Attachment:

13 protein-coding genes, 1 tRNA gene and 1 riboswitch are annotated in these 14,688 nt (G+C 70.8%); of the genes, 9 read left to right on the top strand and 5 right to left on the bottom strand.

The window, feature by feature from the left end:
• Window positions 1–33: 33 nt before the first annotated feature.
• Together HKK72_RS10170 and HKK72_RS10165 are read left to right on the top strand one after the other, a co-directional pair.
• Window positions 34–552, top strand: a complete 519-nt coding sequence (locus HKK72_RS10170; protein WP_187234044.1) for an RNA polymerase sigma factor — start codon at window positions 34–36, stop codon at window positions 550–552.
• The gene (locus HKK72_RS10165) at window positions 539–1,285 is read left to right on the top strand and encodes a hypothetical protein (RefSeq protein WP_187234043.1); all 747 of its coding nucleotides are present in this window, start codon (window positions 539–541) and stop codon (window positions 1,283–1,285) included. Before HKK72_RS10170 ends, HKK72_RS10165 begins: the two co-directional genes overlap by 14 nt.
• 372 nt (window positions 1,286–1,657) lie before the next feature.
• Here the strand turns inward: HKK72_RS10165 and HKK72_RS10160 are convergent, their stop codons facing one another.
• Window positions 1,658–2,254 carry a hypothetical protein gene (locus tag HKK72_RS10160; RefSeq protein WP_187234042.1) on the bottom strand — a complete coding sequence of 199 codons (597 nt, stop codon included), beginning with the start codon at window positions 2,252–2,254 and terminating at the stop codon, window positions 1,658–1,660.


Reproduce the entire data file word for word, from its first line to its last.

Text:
13 protein-coding genes, 1 tRNA gene and 1 riboswitch are annotated in these 14,688 nt (G+C 70.8%); of the genes, 9 read left to right on the top strand and 5 right to left on the bottom strand.

The window, feature by feature from the left end:
• Window positions 1–33: 33 nt before the first annotated feature.
• Together HKK72_RS10170 and HKK72_RS10165 are read left to right on the top strand one after the other, a co-directional pair.
• Window positions 34–552, top strand: a complete 519-nt coding sequence (locus HKK72_RS10170; protein WP_187234044.1) for an RNA polymerase sigma factor — start codon at window positions 34–36, stop codon at window positions 550–552.
• The gene (locus HKK72_RS10165) at window positions 539–1,285 is read left to right on the top strand and encodes a hypothetical protein (RefSeq protein WP_187234043.1); all 747 of its coding nucleotides are present in this window, start codon (window positions 539–541) and stop codon (window positions 1,283–1,285) included. Before HKK72_RS10170 ends, HKK72_RS10165 begins: the two co-directional genes overlap by 14 nt.
• 372 nt (window positions 1,286–1,657) lie before the next feature.
• Here the strand turns inward: HKK72_RS10165 and HKK72_RS10160 are convergent, their stop codons facing one another.
• Window positions 1,658–2,254 carry a hypothetical protein gene (locus tag HKK72_RS10160; RefSeq protein WP_187234042.1) on the bottom strand — a complete coding sequence of 199 codons (597 nt, stop codon included), beginning with the start codon at window positions 2,252–2,254 and terminating at the stop codon, window positions 1,658–1,660.